Financial Statements 101: Compilation vs. Review vs. Audit


Updated January 10, 2018

Although you might never need formal financial statements prepared by a CPA firm, it’s wise to know what your options are in case you ever do. For example, if you decide to apply for a bank loan or raise capital from outside investors, you're going to need a lot more than just your QuickBooks P&L.

Basically, there are three types of financial statement services offered by accounting firms, and they vary in cost and complexity based on the amount of work performed:

1. Compilation

  • Compilation financial statements are relatively straightforward and inexpensive to prepare.
  • Suitable for most small, privately held businesses.
  • Generally intended for use by owners and management only (not for third parties).

2. Review

  • More time-consuming and expensive than a Compilation, but considerably less than an Audit.
  • A Review is often suitable for companies that have bank loans, creditors, or outside investors (in cases where audited financials are not required).
  • The CPA firm performs additional work called “inquiry and analytical procedures,” and issues a report providing limited assurance that the financial statements are presented fairly.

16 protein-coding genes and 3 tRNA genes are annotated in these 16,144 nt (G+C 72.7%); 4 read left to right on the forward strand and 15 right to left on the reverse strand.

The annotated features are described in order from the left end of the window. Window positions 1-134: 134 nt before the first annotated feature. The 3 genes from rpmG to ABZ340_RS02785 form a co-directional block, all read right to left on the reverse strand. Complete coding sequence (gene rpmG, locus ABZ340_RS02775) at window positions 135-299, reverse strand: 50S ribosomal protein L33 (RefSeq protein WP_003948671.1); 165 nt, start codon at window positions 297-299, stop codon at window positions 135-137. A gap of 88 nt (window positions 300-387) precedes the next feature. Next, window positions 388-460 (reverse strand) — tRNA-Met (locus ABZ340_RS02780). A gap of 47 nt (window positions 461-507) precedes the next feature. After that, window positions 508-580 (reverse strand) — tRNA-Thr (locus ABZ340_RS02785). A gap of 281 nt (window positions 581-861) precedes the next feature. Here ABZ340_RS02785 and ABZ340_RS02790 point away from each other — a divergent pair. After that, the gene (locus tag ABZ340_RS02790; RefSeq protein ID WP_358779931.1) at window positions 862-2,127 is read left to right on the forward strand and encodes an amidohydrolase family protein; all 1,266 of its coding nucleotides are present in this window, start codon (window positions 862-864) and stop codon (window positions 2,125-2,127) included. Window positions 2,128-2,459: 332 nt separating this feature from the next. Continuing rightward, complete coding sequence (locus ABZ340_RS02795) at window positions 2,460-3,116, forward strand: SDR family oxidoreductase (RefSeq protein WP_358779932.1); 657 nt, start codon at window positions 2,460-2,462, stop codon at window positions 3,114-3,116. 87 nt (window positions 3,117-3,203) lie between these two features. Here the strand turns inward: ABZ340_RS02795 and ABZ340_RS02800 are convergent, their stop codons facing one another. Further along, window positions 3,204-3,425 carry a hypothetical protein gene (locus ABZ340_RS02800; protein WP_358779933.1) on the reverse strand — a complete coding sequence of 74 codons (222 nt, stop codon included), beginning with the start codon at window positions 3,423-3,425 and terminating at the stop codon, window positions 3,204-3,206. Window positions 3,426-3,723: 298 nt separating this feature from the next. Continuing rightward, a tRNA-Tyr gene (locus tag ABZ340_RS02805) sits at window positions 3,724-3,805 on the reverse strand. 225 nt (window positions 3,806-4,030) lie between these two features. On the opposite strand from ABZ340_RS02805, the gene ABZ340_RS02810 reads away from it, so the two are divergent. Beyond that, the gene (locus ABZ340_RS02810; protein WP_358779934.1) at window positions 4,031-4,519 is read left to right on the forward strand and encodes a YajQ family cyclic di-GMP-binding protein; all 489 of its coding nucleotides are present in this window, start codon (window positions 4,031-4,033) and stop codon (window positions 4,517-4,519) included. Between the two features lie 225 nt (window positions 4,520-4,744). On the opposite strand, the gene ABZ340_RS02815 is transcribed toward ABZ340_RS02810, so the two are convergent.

3. Audit

  • Provides the highest level of assurance to shareholders, third parties, and the general public.
  • An Audit is much more time-consuming and expensive than a Review due to extensive planning, testing, and verification procedures.
  • Upon completion, the CPA firm issues a report providing reasonable assurance that the financial statements are presented fairly and in conformity with Generally Accepted Accounting Principles (the wonderful world of GAAP).
  • Generally speaking, Audits are an annual ritual for large, publicly-held companies (because they're required by the SEC).

Legal stuff: This information is provided for educational purposes only and does not constitute advice for your specific situation.

William Keller